If you caught my roundup post from Friday, you probably read that I was saying adios to civilization for the weekend to go camping in New York’s Finger Lakes region. Well, this inexperienced camper made it out of the woods alive with only a few bug bites, scratches, and a pair of very sore feet.

If you weren’t roughing it like I was, hopefully you caught the 14th Annual National Solar Tour, a massive “open house” event on Saturday where 5,000 solar-powered homes in 3,000 communities and cities across the US opened their doors to the general public. The American Solar Energy Society-hosted event was a big day for both generalized real estate looky-loos and for homeowners curious about investing in photovoltaic and solar thermal systems in their own homes.

Ed Begley Jr., celebrity environmentalist and co-star in one of my favorite early 1990s comedies, She Devil, had this to say about the event

Sustainable living is not only good for the planet, it's good for our wallets. The National Solar Tour offers families an opportunity to have meaningful conversations with friends and neighbors who are reaping the benefits of renewable energy and energy efficiency each and every day.  It's a great way to get an up-close and personal perspective on how easy it can be to live the green life -- and how rewarding.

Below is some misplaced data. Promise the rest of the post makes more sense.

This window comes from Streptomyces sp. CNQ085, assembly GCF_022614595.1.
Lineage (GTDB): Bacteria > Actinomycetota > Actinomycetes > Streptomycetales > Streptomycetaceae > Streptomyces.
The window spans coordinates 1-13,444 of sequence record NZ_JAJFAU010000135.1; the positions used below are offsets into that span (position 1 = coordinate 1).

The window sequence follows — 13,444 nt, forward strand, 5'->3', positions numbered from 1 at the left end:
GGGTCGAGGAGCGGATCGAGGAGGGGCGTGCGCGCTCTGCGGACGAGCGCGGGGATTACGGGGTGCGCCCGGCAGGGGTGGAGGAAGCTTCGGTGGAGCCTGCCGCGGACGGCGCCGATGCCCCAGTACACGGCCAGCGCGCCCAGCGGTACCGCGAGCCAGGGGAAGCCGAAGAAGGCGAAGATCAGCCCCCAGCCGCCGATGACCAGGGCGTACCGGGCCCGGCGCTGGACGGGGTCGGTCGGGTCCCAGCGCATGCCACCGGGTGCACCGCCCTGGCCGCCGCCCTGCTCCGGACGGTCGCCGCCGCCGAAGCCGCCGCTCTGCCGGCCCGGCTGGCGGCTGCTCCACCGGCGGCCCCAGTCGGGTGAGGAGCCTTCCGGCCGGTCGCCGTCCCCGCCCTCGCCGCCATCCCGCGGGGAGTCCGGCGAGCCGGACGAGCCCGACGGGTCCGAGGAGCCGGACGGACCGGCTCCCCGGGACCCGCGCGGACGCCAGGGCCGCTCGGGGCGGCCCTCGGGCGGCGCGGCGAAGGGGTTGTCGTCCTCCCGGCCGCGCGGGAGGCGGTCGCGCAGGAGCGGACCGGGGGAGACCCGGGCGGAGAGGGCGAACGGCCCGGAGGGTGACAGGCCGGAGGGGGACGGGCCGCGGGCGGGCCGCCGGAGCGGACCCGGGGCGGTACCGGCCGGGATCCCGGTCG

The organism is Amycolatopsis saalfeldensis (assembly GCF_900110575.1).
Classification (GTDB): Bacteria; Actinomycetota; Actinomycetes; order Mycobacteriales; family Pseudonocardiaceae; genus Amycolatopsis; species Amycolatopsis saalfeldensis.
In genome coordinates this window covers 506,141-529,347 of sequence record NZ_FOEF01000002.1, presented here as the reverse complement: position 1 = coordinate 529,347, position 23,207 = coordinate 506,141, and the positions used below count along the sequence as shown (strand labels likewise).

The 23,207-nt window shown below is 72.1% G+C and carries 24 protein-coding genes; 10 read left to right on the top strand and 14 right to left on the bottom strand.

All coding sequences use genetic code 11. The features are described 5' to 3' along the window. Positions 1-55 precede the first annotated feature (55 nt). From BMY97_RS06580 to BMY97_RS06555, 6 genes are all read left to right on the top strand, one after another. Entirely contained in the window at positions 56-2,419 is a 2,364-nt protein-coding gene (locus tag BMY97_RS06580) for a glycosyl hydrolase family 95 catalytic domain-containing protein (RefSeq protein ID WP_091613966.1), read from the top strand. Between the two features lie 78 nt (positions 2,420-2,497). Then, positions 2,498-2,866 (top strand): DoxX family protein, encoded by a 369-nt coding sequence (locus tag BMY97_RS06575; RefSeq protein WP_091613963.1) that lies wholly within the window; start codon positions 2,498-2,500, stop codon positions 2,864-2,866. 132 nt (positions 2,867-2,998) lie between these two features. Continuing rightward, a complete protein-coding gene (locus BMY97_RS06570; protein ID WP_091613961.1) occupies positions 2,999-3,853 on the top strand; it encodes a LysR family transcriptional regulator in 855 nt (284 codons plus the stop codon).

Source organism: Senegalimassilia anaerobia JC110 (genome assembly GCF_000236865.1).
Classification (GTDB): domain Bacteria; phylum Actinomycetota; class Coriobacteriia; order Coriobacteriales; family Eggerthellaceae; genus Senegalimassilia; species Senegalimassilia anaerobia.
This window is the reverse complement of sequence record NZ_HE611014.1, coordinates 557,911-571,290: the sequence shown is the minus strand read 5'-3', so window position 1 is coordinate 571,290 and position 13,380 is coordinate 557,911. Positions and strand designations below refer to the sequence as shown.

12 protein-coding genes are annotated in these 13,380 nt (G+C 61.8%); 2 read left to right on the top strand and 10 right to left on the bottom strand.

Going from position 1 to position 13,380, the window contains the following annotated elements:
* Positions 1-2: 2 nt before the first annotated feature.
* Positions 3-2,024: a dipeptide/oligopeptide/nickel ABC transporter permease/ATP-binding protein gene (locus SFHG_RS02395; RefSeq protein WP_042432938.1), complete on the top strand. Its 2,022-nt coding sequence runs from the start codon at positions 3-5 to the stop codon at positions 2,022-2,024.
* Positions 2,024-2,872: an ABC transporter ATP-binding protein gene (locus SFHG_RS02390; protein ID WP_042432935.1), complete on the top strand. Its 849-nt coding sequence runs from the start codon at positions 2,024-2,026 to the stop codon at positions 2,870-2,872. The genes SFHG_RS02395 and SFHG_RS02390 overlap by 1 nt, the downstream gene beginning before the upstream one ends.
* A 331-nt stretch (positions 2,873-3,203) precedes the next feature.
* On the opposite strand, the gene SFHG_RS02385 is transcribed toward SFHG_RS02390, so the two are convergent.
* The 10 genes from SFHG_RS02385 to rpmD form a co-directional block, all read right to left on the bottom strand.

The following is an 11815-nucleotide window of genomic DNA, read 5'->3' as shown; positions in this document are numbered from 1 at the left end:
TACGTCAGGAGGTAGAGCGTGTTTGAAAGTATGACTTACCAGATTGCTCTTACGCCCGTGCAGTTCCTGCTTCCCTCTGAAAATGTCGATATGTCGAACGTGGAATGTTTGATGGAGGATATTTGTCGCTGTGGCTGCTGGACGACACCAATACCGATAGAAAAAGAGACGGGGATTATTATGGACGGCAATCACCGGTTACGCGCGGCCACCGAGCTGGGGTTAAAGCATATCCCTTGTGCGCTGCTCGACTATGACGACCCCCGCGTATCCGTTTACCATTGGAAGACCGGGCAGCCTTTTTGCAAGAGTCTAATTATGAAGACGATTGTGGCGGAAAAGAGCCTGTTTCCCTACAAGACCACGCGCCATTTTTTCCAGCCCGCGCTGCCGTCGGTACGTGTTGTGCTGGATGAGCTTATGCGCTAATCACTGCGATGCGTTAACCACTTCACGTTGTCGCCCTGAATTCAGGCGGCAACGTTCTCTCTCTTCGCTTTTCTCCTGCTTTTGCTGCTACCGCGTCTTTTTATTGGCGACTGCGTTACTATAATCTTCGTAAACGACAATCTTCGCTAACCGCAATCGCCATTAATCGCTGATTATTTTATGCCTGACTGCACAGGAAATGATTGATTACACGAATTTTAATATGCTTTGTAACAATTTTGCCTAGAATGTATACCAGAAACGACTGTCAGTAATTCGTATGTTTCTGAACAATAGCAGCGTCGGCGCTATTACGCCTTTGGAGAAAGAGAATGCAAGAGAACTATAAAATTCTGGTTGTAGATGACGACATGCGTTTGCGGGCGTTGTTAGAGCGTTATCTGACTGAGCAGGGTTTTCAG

If you missed the National Solar Tour this year, don’t fret … it takes place annually on the first Saturday in October. You can also check out this map that lists all the tours across the country that went down this past weekend. Through the map you can find handy contact info for various community-based solar organizations and companies and info about some of the homes that were open to the public. 

For those of you who made it to a local open house — there were an estimated 150,000 participants — did you tour any homes that changed your feelings about solar power? Or are you still on the fence? 

And, of course, if you’re in the Washington D.C. area this month, be sure to stop by the Solar Decathlon on the National Mall and root for you favorite collegiate, solar home-building team. 

Via [Inhabitat]

Photo: sanityfactor

Matt Hickman ( @mattyhick ) writes about design, architecture and the intersection between the natural world and the built environment.